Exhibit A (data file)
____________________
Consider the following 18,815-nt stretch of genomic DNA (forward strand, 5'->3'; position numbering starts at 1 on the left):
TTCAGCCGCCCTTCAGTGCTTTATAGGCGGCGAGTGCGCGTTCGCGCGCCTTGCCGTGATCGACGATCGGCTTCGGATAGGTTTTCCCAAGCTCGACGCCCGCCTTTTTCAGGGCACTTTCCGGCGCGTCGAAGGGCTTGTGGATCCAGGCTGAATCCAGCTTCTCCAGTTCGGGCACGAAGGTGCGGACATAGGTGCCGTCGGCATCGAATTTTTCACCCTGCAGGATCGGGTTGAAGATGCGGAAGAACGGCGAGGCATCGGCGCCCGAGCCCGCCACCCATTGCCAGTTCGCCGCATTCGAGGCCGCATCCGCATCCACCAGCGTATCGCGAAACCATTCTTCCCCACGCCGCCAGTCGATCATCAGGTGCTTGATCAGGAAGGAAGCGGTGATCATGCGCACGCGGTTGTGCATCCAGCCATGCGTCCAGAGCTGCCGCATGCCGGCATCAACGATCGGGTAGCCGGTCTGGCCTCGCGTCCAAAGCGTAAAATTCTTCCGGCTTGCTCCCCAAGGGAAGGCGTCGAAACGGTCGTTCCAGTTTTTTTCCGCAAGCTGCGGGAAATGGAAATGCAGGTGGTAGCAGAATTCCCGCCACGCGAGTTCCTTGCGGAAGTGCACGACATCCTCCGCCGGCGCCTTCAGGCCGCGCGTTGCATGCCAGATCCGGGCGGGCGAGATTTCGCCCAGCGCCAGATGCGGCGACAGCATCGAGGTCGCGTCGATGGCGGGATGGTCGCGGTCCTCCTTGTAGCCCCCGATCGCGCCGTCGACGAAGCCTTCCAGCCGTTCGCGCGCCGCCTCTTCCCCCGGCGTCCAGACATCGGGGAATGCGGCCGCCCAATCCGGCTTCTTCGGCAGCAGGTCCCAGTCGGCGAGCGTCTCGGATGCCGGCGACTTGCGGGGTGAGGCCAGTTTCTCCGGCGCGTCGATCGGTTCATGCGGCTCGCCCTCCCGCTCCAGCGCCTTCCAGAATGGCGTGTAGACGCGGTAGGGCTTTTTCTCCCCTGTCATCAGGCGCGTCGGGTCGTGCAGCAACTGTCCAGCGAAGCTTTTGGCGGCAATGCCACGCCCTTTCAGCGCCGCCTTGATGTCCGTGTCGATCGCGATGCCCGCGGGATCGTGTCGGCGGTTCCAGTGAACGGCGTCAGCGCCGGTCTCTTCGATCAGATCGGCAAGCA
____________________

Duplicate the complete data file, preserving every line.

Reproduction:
Consider the following 18,815-nt stretch of genomic DNA (forward strand, 5'->3'; position numbering starts at 1 on the left):
TTCAGCCGCCCTTCAGTGCTTTATAGGCGGCGAGTGCGCGTTCGCGCGCCTTGCCGTGATCGACGATCGGCTTCGGATAGGTTTTCCCAAGCTCGACGCCCGCCTTTTTCAGGGCACTTTCCGGCGCGTCGAAGGGCTTGTGGATCCAGGCTGAATCCAGCTTCTCCAGTTCGGGCACGAAGGTGCGGACATAGGTGCCGTCGGCATCGAATTTTTCACCCTGCAGGATCGGGTTGAAGATGCGGAAGAACGGCGAGGCATCGGCGCCCGAGCCCGCCACCCATTGCCAGTTCGCCGCATTCGAGGCCGCATCCGCATCCACCAGCGTATCGCGAAACCATTCTTCCCCACGCCGCCAGTCGATCATCAGGTGCTTGATCAGGAAGGAAGCGGTGATCATGCGCACGCGGTTGTGCATCCAGCCATGCGTCCAGAGCTGCCGCATGCCGGCATCAACGATCGGGTAGCCGGTCTGGCCTCGCGTCCAAAGCGTAAAATTCTTCCGGCTTGCTCCCCAAGGGAAGGCGTCGAAACGGTCGTTCCAGTTTTTTTCCGCAAGCTGCGGGAAATGGAAATGCAGGTGGTAGCAGAATTCCCGCCACGCGAGTTCCTTGCGGAAGTGCACGACATCCTCCGCCGGCGCCTTCAGGCCGCGCGTTGCATGCCAGATCCGGGCGGGCGAGATTTCGCCCAGCGCCAGATGCGGCGACAGCATCGAGGTCGCGTCGATGGCGGGATGGTCGCGGTCCTCCTTGTAGCCCCCGATCGCGCCGTCGACGAAGCCTTCCAGCCGTTCGCGCGCCGCCTCTTCCCCCGGCGTCCAGACATCGGGGAATGCGGCCGCCCAATCCGGCTTCTTCGGCAGCAGGTCCCAGTCGGCGAGCGTCTCGGATGCCGGCGACTTGCGGGGTGAGGCCAGTTTCTCCGGCGCGTCGATCGGTTCATGCGGCTCGCCCTCCCGCTCCAGCGCCTTCCAGAATGGCGTGTAGACGCGGTAGGGCTTTTTCTCCCCTGTCATCAGGCGCGTCGGGTCGTGCAGCAACTGTCCAGCGAAGCTTTTGGCGGCAATGCCACGCCCTTTCAGCGCCGCCTTGATGTCCGTGTCGATCGCGATGCCCGCGGGATCGTGTCGGCGGTTCCAGTGAACGGCGTCAGCGCCGGTCTCTTCGATCAGATCGGCAAGCA